"New seeds" Knitting memories Sweater production diary (8)
STORY | 2023/04/30
A strong wind was blowing, like a storm. The sky was clear, but the spring breeze blew in, and the cherry blossom petals flew from somewhere, even though they should have already been scattered.
From April 8th , YUKIFUJISAWA 's new Aran sweater unveiling party was held. When I visited the venue "Moriyama Matei Aito / Eito", the sweaters that had just been made were displayed.
Before the unveiling party started, models Mika and Ume wore the new sweaters and Mr. Wahei Kimura took pictures. Depending on the location, the amount of light changes greatly, and the expression of the thread changes slightly. I fell in love with the color for a while.
Aran knit's classic " WHITE " is a shade that makes the most of the color of wool. This "WHITE" and " NAVY " which makes you feel the texture of indigo dyeing. Apart from that, there are two new colors. One is " GREEN ", which was inspired by the grass and earth of the Aran Islands. The other is “ PINK ,” which has a subdued flavor created with the motif of flowers that Yuki-san saw in the Aran Islands.
Three new sweaters were knitted this year. The first is " Inis Mór ". It is a pullover sweater bearing the name of the island. It was inspired by a sweater with different patterns on the front and back that I saw at the National Museum of Ireland.
A geometric pattern that makes you feel like an aran knit and a pattern that reminds you of flowers blooming on an island overlap. What is impressive is the rough neckline. He told me that the origin of this shape was a sweater that Yuki's father had bought in Europe over 30 years ago and passed on to Yuki.
The second is a cardigan called " Dublin ". A plain knitted sweater reminiscent of the Gandhi sweater, the origin of Aran knit.
Since the Gandhi sweater is a fisherman's sweater, many of them had a simple design so that they could be easily repaired if they got frayed. Inspired by Fisherman's sweaters, the " Dublin " has a design on the sleeves and hem, and you can choose the pattern of the pockets.
The third, “ Galway ,” is a cardigan that perfectly fits the word gorgeous. Chiyoko, a knitter, deciphered the knitting pattern of Aran knit, and it took 200 hours to knit each piece. If you are knitting a plain knit, it is possible to knit it without spending so much time, but Aran knit is tightly packed with patterns. Like the Gandhi sweater, the Aran knit was also knitted as a fisherman's sweater.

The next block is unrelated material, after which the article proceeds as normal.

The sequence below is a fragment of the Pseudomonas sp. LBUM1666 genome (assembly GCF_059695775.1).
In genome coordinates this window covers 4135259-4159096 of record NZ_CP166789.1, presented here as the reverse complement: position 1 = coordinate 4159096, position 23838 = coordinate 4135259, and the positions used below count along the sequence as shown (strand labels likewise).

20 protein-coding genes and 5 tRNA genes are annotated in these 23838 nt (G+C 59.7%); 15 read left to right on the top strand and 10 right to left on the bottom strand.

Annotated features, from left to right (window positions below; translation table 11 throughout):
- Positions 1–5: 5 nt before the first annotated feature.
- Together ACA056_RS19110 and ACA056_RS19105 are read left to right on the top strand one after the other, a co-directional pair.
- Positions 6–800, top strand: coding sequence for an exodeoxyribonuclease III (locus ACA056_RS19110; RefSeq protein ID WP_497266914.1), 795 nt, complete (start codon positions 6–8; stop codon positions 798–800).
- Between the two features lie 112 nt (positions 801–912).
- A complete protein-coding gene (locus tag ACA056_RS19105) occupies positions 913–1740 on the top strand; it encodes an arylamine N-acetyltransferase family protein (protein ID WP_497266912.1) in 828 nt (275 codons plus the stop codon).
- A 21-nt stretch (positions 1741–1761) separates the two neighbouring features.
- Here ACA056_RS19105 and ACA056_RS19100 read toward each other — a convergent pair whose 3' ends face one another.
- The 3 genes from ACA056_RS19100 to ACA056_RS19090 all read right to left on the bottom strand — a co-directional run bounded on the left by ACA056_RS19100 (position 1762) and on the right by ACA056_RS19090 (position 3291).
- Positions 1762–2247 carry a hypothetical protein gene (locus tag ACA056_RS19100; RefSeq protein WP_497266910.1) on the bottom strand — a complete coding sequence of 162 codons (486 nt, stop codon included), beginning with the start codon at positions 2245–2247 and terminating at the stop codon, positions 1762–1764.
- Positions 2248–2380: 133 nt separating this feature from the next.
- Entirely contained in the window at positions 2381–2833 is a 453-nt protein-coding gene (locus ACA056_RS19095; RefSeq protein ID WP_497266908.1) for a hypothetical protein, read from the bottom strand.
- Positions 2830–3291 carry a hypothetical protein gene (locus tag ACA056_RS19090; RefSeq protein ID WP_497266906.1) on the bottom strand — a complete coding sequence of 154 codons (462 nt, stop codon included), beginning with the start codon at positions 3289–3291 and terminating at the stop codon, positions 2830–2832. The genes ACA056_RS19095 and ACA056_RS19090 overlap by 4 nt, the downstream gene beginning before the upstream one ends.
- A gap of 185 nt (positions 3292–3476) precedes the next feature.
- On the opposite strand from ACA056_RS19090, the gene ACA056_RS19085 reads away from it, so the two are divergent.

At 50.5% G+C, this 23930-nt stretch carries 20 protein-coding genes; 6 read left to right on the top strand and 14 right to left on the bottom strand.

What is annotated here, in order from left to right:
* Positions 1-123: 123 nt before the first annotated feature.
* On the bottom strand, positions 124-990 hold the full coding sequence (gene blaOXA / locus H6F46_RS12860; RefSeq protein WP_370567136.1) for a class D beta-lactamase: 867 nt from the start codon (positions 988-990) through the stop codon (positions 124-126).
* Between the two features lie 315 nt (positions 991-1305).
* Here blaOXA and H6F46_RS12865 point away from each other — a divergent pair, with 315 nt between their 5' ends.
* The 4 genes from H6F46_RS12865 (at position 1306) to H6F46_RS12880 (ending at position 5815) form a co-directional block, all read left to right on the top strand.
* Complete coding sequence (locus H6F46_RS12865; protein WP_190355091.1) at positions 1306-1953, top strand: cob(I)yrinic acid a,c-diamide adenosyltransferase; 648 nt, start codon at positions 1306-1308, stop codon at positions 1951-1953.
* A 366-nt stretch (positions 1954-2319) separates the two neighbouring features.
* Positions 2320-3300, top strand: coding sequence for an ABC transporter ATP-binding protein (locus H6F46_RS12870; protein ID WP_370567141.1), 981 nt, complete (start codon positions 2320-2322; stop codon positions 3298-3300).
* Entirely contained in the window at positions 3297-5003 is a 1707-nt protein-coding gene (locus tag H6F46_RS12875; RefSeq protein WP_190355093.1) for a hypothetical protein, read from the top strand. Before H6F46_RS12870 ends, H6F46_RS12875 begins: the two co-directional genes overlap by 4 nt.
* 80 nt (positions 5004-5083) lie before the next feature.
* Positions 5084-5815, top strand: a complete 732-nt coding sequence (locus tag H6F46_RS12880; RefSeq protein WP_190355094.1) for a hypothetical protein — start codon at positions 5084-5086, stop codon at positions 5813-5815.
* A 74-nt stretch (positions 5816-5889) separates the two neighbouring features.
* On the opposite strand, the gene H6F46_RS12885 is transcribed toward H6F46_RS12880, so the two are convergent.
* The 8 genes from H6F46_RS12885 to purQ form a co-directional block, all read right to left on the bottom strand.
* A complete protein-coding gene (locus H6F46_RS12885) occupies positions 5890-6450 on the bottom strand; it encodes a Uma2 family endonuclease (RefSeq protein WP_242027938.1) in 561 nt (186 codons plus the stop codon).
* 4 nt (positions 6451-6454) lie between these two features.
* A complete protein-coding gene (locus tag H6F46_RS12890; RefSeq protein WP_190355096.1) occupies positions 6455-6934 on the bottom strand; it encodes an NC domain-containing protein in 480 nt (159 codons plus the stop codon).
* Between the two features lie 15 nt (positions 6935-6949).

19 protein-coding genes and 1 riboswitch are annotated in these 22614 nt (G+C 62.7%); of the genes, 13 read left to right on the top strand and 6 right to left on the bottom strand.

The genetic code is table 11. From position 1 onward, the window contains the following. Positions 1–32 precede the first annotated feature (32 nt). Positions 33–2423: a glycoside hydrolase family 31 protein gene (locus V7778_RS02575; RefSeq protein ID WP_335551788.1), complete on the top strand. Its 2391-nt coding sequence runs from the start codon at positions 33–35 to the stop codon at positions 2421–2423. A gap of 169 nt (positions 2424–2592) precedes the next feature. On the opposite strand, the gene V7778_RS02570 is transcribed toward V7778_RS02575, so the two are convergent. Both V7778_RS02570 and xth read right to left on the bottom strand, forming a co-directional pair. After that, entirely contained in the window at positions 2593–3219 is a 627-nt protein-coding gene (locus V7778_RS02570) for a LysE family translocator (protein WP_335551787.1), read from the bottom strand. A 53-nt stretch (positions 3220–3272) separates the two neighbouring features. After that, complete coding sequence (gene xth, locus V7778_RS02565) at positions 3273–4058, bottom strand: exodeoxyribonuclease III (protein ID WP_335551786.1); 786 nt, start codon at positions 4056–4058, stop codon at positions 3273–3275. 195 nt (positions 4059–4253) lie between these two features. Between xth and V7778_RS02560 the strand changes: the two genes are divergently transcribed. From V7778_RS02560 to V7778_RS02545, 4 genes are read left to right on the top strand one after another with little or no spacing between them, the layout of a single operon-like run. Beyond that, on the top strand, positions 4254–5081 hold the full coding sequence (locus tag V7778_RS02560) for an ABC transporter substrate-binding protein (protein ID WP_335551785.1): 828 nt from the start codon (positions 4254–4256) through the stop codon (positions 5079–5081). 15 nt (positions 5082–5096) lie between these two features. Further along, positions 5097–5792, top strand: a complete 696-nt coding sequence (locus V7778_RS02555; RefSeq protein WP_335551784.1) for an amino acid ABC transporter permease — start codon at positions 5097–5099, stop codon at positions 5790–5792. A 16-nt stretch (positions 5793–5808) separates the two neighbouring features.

This " Galway " is also a piece that lets you experience that history. As the pattern is tightly packed, it feels solid and solid, and it seems that it will protect you from the strong beach breeze.
If you take a closer look at the venue, you will find that not only new knitwear but also various other items are quietly arranged. Flowers are lined up here and there. As I wondered what kind of flower this was, Yuki-san told me, "The person who prepared this flower was ' Mana-chan ,' whom I talked about in the previous diary." At the venue, the artist Mana Yamamoto, also known as “ Mana-chan, ” told me that the one I was looking at was named Lace Flower. It is said that the flowers on display were selected based on the image of the scenery of Aran Island and Yuki's knitwear.
"The flowers in the basement are wonderful." Guided by Mr. Moriyama, I went down to the basement of "Aito". The basement of "Aito" is a bathroom, with a bathtub and a shower head. As if snuggling up to the bathtub, the flowers were lined up as if they had grown from there. The floor is concrete, but you can smell the earth. The flower that looks like pure white lace is "Orrea grandiflora".
The documentary film "Alain" was projected on the wall of the bathroom. Mr. Moriyama told me that the film directed by Robert J. Flaherty, known as the father of feature-length documentaries, was released in 1934 . 1934 is the time when the Aran Sweater was born. Nearly 100 years later, in Tokyo, far beyond the sea, a new Aran sweater was born.
In the image projected on the wall, a ship is floating in the desolate sea. Orrea grandiflora is swaying like a silhouette at the end of the image. Yuki's new work is spun after traveling a tremendous amount of time and distance from Aran Island recorded on video.